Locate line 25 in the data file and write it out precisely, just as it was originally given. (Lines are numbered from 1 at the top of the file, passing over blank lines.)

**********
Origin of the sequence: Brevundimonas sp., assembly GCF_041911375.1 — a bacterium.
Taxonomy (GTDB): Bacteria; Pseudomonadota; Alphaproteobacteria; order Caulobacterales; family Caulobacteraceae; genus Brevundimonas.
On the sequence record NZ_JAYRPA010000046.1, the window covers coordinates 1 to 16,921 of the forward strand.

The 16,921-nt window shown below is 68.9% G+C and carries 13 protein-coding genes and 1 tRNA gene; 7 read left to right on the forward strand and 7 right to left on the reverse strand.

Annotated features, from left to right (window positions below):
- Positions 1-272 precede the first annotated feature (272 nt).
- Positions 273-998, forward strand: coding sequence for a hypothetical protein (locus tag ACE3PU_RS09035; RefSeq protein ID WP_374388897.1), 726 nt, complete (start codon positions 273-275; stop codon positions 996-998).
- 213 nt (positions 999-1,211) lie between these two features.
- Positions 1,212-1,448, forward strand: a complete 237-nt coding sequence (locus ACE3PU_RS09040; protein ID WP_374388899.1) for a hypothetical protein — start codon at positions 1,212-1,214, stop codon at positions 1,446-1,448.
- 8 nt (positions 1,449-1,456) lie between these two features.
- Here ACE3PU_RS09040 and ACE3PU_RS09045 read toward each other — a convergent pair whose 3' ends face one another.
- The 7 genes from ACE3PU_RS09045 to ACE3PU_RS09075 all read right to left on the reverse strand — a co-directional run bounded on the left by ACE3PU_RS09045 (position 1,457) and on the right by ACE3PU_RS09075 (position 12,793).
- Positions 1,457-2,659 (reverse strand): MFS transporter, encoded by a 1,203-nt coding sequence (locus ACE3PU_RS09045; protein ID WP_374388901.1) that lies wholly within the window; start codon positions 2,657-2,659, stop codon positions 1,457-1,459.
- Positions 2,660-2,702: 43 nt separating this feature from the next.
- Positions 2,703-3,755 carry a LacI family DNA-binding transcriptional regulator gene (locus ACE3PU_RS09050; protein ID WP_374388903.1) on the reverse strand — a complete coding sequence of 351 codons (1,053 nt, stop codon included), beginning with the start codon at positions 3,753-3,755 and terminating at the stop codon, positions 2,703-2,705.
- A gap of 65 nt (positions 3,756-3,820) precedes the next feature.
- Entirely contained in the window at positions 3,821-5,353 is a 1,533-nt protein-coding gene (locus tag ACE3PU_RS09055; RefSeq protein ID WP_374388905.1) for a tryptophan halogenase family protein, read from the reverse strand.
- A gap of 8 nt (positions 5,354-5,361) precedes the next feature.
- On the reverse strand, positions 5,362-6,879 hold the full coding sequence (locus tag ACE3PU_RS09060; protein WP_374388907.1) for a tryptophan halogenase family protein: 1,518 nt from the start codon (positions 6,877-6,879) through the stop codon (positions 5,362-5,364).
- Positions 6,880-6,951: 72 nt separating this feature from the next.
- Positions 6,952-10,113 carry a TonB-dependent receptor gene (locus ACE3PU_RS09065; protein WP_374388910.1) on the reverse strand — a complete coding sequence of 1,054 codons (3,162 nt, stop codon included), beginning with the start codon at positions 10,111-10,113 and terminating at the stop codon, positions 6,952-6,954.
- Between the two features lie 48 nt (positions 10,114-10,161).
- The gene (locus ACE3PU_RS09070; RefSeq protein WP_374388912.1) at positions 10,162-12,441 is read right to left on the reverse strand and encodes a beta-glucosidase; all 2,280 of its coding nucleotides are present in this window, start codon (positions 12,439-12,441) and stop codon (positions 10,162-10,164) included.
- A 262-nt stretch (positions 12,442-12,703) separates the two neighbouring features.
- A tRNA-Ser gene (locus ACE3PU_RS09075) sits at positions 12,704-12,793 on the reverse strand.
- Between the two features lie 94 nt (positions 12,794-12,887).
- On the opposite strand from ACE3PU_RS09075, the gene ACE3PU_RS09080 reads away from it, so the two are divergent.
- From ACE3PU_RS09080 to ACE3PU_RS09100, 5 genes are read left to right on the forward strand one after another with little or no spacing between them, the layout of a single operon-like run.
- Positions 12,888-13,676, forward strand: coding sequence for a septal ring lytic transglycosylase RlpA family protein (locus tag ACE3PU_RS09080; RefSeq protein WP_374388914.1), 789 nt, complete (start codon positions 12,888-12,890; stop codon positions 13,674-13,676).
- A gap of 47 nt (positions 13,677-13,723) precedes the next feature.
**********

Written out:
- A tRNA-Ser gene (locus ACE3PU_RS09075) sits at positions 12,704-12,793 on the reverse strand.